It is reported only 40% of UK employees took a maximum of just half of their annual leave entitlement during the past holiday year. As Holiday entitlement is a basic employment right, why is this happening?
The online survey, conducted by Glassdoor, gathered research from 2,000 full and part-time employed adults. A shocking statistic identified that only 43% of UK employees took between 91-100% of holiday entitlement.
The survey also gathered information on the amount of work employees did whilst on holiday. The survey results showed that 23% of those on holiday regularly checked emails whereas 15% continued to work whilst away.
In an environment where businesses are under more pressure than ever to generate profits and receiving hundreds of emails daily has become the norm, it appears employees are struggling to switch off. This is despite employers attempting to encourage their staff to switch off during their annual leave.
Glassdoor also reported on differences between the genders, citing that females (52%) are more likely so switch off from whilst they take time off work when compared to males (46%).
Young workers (18-24 year olds) are more likely to not use their full holiday entitlement with only 35% taking all of their allowance. However, people aged between 25-34 years averaged slightly better with only 40% taking their full holiday entitlement.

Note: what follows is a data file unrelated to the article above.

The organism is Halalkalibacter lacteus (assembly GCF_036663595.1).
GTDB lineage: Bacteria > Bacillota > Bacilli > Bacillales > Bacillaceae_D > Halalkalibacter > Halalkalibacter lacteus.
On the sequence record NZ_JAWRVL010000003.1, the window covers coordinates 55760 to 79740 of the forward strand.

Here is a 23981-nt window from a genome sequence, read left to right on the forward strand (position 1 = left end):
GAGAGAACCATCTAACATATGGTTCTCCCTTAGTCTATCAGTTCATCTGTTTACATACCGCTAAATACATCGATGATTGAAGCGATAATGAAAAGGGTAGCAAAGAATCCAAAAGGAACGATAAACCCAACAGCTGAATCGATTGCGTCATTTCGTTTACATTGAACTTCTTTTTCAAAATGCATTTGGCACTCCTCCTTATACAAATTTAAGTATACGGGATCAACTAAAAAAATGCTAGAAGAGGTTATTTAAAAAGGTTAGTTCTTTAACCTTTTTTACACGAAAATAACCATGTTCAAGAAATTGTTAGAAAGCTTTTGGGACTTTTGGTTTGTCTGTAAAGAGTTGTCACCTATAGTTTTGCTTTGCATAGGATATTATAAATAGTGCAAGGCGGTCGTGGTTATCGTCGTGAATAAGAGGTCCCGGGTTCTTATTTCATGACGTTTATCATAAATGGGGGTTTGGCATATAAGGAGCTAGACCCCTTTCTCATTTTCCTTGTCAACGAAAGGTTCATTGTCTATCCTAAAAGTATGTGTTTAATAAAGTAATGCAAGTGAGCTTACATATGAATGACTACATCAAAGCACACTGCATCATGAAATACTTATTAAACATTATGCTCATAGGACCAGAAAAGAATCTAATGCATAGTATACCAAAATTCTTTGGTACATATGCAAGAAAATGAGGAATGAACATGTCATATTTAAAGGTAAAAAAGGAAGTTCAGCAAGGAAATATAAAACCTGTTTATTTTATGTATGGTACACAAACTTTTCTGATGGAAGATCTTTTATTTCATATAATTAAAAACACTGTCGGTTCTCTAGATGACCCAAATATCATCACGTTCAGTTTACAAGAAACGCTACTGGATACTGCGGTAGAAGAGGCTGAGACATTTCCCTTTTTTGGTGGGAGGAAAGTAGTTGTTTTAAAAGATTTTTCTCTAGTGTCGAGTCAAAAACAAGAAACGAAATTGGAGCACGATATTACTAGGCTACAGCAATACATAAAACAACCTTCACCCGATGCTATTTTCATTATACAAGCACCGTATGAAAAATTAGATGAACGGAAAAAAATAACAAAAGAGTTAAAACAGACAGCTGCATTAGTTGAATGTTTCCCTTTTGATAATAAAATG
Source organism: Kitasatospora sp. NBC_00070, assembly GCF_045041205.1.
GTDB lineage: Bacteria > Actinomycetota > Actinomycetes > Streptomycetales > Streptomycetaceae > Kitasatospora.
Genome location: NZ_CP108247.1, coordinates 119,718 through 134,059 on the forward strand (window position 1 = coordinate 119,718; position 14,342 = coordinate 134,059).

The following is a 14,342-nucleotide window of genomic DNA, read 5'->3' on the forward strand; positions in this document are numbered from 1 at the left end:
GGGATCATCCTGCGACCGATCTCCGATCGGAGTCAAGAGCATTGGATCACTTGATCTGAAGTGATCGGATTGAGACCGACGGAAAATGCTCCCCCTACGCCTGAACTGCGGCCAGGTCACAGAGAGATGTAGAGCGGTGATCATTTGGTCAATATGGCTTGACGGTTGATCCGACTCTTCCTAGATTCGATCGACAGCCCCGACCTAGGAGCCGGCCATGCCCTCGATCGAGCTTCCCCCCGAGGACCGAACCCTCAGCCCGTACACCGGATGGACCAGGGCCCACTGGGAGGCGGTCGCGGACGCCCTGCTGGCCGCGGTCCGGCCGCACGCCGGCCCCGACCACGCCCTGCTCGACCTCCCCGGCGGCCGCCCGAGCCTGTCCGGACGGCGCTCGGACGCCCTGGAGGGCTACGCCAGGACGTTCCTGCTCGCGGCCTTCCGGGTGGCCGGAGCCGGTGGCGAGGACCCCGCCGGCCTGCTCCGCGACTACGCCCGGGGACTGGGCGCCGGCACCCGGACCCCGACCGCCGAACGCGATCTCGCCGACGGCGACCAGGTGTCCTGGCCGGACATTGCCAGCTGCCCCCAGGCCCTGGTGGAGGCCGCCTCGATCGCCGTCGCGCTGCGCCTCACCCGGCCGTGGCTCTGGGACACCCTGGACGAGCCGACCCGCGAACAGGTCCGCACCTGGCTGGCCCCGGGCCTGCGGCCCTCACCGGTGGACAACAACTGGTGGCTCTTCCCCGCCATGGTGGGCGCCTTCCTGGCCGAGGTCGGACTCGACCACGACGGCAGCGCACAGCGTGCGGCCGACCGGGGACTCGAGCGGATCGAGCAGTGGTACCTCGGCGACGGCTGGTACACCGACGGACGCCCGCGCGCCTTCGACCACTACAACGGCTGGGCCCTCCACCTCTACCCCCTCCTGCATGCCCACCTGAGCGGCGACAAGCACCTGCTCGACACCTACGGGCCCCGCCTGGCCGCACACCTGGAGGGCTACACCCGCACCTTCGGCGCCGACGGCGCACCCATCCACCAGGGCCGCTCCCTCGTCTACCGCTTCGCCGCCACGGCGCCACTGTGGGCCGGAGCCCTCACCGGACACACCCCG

Glassdoor managing director, John Lamphiere, said: “The fact that 40% of us take a maximum of just half our holiday allowance and a significant amount feel they need to work whilst being away is not a good long-term solution and will only result in employees who may want to jump ship for greener pastures”.
Figures released by the Office of National Statistics revealed three million UK employees work more than 48 hours a week. This has increased by 250,000 employees since 2011.
Under the Working Time Regulations, all workers have the right to paid holidays regardless of the hours they work. Employees are entitled to a minimum of 5.6 week’s paid annual leave (28 days for employees working 5 days a week). This will include time off over Christmas, Easter and any Bank Holidays.
Some employers may not agree to allow employees to carry over any annual leave from the previous year. However, an employee cannot carry over a year’s worth of leave entitlement. The EU law grants 4 weeks of annual leave per year therefore it must be taken within that leave year.
It should be made very clear to employees that they must come to an agreement with their employer and plan their holidays in advance or else they could risk losing their holiday allowance. Employers can’t stop their employees from taking their holiday entitlement during the year. However, this doesn’t mean employees can take leave at any time. Employers can control how an employee takes annual leave so they are all away at sensible and suitable times. For example, an employer won’t allow all employees from a department to take leave at the same time.
Managers also need to set expectations on employees looking at their work during their time off – emphasise that work should be handed over where possible and put forward the benefits of switching off work.
If you need any support or guidance in holiday entitlement, please contact a member of the HPC team:
T: 0844 800 5932